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  • Published: 1 March 2022
  • ISBN: 9780241543887
  • Imprint: Fig Tree
  • Format: Hardback
  • Pages: 176
  • RRP: $29.99

The Swimmers




A bold and lyrical novel about memory, love, a swimming pool - and the many ways we lose and find each other again

From the internationally bestselling author of The Buddha in the Attic
Up above there are wildfires, smog alerts, epic droughts, paper jams, teachers' strikes, insurrections, revolutions, record-breaking summers of unendurable heat, but down below, at the pool, it is always a comfortable eighty-one degrees ...

Alice is one of a group of obsessed recreational swimmers for whom their local swimming pool has become the centre of their lives - a place of unexpected kinship, freedom, and ritual. Until one day a crack appears beneath its surface ...

As cracks also begin to appear in Alice's memory, her husband and daughter are faced with the dilemma of how best to care for her. As Alice clings to the tethers of her past in a Home she feels certain is not her home, her daughter must navigate the newly fractured landscape of their relationship.

A novel about mothers and daughters, grief and memory, love and implacable loss, The Swimmers is spellbinding, incantatory and unforgettable. The finest work yet from a true modern master.

  • Published: 1 March 2022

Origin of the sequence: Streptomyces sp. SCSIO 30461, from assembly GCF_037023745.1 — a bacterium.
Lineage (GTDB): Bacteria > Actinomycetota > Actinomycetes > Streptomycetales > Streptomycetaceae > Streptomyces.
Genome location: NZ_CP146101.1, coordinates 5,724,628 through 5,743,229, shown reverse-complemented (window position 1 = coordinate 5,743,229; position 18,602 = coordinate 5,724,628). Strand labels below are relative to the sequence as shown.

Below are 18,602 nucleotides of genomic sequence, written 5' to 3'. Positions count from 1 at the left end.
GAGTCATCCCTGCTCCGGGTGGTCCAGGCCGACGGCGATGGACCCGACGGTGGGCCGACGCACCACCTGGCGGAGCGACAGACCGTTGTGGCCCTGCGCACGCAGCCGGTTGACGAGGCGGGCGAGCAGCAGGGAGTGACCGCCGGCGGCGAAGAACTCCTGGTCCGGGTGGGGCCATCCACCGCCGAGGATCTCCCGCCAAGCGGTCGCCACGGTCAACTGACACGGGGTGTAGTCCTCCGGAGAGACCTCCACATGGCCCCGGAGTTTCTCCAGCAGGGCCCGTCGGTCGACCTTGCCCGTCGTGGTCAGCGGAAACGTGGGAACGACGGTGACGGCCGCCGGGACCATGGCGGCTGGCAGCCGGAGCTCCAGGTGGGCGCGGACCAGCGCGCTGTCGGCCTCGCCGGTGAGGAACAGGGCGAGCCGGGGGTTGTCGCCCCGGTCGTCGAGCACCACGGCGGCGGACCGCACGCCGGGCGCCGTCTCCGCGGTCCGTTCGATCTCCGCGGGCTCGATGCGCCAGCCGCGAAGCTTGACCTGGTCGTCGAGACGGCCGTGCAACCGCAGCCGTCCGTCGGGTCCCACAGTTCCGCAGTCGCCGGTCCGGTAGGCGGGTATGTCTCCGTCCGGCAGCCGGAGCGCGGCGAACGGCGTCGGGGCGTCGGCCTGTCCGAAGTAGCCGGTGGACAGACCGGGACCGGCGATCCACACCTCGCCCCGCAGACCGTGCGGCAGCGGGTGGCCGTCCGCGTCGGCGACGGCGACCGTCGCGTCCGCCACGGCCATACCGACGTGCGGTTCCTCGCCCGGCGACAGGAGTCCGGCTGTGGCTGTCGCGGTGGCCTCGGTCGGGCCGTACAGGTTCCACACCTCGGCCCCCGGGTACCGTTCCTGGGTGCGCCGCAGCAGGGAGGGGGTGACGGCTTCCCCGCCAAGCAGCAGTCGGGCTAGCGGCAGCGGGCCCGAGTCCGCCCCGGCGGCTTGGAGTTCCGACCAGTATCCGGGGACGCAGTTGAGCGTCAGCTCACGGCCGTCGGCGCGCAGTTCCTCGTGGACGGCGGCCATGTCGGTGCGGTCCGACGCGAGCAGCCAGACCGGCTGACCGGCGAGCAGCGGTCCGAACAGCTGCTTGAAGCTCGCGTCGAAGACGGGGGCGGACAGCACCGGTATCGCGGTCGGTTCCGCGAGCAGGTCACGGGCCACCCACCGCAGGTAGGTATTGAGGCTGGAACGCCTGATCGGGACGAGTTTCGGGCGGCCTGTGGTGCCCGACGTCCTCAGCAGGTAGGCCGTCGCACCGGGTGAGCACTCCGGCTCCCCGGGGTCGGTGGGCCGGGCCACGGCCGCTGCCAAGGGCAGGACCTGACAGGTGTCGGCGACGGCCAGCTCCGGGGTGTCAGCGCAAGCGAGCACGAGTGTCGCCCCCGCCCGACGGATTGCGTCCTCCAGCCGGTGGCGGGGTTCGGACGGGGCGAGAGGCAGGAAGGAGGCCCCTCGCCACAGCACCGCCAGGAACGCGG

• ISBN: 9780241543887
  • Imprint: Fig Tree
  • Format: Hardback
  • Pages: 176
  • RRP: $29.99

About the author

Julie Otsuka

Julie Otsuka was born and raised in California. She is the author of the novel When the Emperor Was Divine and a recipient of the Asian American Literary Award, the American Library Association Alex Award, and a Guggenheim Fellowship. She lives in New York City.

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Praise for The Swimmers

A tender, nuanced, empathetic exploration of the sorrows and consolations of a whole generation of women

Telegraph - In praise of The Buddha in the Attic

Powerfully moving . . . intensely lyrical . . . verges on the edge of poetry

The Independent - In praise of The Buddha in the Attic

Intriguing . . . fleeting, singular images pile up and reverberate against each other to strange, memorable effect

Metro - In praise of The Buddha in the Attic

Sweeping, symphonic, empathic . . . subtle, infinitely skilful . . . an exhilarating, compulsive read. Otsuka's haunting, heartbreaking conclusion, in the aftermath of Pearl Harbor, is faultless

Daily Mail - In praise of The Buddha in the Attic

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